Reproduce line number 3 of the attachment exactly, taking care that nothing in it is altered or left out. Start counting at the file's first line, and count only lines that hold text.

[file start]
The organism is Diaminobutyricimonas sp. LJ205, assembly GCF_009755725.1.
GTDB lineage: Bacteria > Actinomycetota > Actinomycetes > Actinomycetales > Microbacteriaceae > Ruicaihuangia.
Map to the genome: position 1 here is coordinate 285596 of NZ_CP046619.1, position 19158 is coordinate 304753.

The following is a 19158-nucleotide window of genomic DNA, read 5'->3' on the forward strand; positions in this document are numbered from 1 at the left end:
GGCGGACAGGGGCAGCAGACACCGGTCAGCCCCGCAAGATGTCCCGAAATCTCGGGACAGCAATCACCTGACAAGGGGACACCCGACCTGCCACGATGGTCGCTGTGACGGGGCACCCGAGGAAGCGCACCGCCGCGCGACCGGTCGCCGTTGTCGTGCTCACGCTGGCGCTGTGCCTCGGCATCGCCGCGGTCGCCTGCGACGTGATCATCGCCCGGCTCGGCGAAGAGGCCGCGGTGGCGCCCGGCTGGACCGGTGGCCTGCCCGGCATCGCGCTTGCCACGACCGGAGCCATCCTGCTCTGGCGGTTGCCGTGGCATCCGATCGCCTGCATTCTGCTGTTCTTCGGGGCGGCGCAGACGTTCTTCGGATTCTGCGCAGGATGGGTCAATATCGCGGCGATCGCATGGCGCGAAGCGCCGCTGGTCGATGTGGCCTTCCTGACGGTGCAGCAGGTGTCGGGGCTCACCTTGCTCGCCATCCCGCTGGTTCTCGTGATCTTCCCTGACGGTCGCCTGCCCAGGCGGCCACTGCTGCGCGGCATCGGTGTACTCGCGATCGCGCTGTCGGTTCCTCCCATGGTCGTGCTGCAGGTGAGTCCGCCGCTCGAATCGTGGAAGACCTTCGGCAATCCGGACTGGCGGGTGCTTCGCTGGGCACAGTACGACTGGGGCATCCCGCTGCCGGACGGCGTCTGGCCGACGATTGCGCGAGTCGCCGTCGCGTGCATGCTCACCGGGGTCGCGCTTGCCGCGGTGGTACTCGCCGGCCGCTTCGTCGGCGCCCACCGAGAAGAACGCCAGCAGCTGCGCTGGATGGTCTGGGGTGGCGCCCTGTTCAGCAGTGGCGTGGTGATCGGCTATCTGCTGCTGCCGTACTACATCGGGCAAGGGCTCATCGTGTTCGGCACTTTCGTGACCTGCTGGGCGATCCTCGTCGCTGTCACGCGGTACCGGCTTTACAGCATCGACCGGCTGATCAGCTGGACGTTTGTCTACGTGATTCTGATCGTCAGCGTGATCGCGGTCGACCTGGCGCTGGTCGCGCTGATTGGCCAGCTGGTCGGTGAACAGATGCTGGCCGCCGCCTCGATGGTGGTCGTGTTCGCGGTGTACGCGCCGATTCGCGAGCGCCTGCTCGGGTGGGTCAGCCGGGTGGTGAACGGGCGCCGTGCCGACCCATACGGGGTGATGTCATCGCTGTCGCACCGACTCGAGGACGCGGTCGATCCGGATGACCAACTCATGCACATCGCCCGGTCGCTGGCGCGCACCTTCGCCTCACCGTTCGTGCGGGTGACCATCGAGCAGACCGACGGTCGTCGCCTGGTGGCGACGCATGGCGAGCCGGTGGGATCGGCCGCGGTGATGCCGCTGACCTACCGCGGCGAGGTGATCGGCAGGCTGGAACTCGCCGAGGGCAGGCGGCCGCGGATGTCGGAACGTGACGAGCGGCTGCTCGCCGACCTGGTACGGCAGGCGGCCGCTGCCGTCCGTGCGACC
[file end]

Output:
Map to the genome: position 1 here is coordinate 285596 of NZ_CP046619.1, position 19158 is coordinate 304753.